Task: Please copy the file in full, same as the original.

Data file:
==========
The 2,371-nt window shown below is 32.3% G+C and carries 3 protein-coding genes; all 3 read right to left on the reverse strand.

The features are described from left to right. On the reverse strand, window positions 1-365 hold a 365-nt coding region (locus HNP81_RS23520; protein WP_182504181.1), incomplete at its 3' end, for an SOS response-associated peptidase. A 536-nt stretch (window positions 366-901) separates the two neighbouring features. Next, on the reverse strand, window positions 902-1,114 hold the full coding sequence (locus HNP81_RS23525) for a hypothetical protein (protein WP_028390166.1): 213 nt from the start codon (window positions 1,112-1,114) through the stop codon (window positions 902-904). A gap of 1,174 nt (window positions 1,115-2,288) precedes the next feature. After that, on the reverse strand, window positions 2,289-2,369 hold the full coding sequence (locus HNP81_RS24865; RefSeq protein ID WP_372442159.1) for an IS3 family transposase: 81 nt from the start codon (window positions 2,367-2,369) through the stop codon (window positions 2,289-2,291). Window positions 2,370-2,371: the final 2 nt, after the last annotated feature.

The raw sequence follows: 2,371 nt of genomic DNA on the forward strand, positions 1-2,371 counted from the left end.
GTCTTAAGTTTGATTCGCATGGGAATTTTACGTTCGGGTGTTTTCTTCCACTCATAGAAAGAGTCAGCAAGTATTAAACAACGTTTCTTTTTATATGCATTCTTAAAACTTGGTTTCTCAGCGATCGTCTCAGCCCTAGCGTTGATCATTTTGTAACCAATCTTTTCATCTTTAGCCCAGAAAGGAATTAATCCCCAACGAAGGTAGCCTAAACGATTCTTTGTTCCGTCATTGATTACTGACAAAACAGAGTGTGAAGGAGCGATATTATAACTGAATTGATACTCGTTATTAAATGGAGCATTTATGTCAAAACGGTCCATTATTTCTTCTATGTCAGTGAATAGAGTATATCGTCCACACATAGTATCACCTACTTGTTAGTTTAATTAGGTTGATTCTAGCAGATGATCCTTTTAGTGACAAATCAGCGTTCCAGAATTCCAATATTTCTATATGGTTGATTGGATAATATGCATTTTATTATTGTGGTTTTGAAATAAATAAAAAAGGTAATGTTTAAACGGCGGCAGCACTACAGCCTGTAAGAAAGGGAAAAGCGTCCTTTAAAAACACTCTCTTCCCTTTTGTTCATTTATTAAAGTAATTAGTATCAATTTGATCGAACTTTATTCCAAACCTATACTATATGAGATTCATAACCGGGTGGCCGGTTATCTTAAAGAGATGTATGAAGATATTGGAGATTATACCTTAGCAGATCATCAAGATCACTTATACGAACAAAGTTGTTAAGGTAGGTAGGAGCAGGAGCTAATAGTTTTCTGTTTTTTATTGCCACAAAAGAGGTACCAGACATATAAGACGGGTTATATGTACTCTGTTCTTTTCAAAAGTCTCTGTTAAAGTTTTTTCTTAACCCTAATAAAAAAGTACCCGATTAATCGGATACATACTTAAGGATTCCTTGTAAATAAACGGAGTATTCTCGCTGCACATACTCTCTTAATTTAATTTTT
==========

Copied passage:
The 2,371-nt window shown below is 32.3% G+C and carries 3 protein-coding genes; all 3 read right to left on the reverse strand.

The features are described from left to right. On the reverse strand, window positions 1-365 hold a 365-nt coding region (locus HNP81_RS23520; protein WP_182504181.1), incomplete at its 3' end, for an SOS response-associated peptidase. A 536-nt stretch (window positions 366-901) separates the two neighbouring features. Next, on the reverse strand, window positions 902-1,114 hold the full coding sequence (locus HNP81_RS23525) for a hypothetical protein (protein WP_028390166.1): 213 nt from the start codon (window positions 1,112-1,114) through the stop codon (window positions 902-904). A gap of 1,174 nt (window positions 1,115-2,288) precedes the next feature. After that, on the reverse strand, window positions 2,289-2,369 hold the full coding sequence (locus HNP81_RS24865; RefSeq protein ID WP_372442159.1) for an IS3 family transposase: 81 nt from the start codon (window positions 2,367-2,369) through the stop codon (window positions 2,289-2,291). Window positions 2,370-2,371: the final 2 nt, after the last annotated feature.

The raw sequence follows: 2,371 nt of genomic DNA on the forward strand, positions 1-2,371 counted from the left end.
GTCTTAAGTTTGATTCGCATGGGAATTTTACGTTCGGGTGTTTTCTTCCACTCATAGAAAGAGTCAGCAAGTATTAAACAACGTTTCTTTTTATATGCATTCTTAAAACTTGGTTTCTCAGCGATCGTCTCAGCCCTAGCGTTGATCATTTTGTAACCAATCTTTTCATCTTTAGCCCAGAAAGGAATTAATCCCCAACGAAGGTAGCCTAAACGATTCTTTGTTCCGTCATTGATTACTGACAAAACAGAGTGTGAAGGAGCGATATTATAACTGAATTGATACTCGTTATTAAATGGAGCATTTATGTCAAAACGGTCCATTATTTCTTCTATGTCAGTGAATAGAGTATATCGTCCACACATAGTATCACCTACTTGTTAGTTTAATTAGGTTGATTCTAGCAGATGATCCTTTTAGTGACAAATCAGCGTTCCAGAATTCCAATATTTCTATATGGTTGATTGGATAATATGCATTTTATTATTGTGGTTTTGAAATAAATAAAAAAGGTAATGTTTAAACGGCGGCAGCACTACAGCCTGTAAGAAAGGGAAAAGCGTCCTTTAAAAACACTCTCTTCCCTTTTGTTCATTTATTAAAGTAATTAGTATCAATTTGATCGAACTTTATTCCAAACCTATACTATATGAGATTCATAACCGGGTGGCCGGTTATCTTAAAGAGATGTATGAAGATATTGGAGATTATACCTTAGCAGATCATCAAGATCACTTATACGAACAAAGTTGTTAAGGTAGGTAGGAGCAGGAGCTAATAGTTTTCTGTTTTTTATTGCCACAAAAGAGGTACCAGACATATAAGACGGGTTATATGTACTCTGTTCTTTTCAAAAGTCTCTGTTAAAGTTTTTTCTTAACCCTAATAAAAAAGTACCCGATTAATCGGATACATACTTAAGGATTCCTTGTAAATAAACGGAGTATTCTCGCTGCACATACTCTCTTAATTTAATTTTT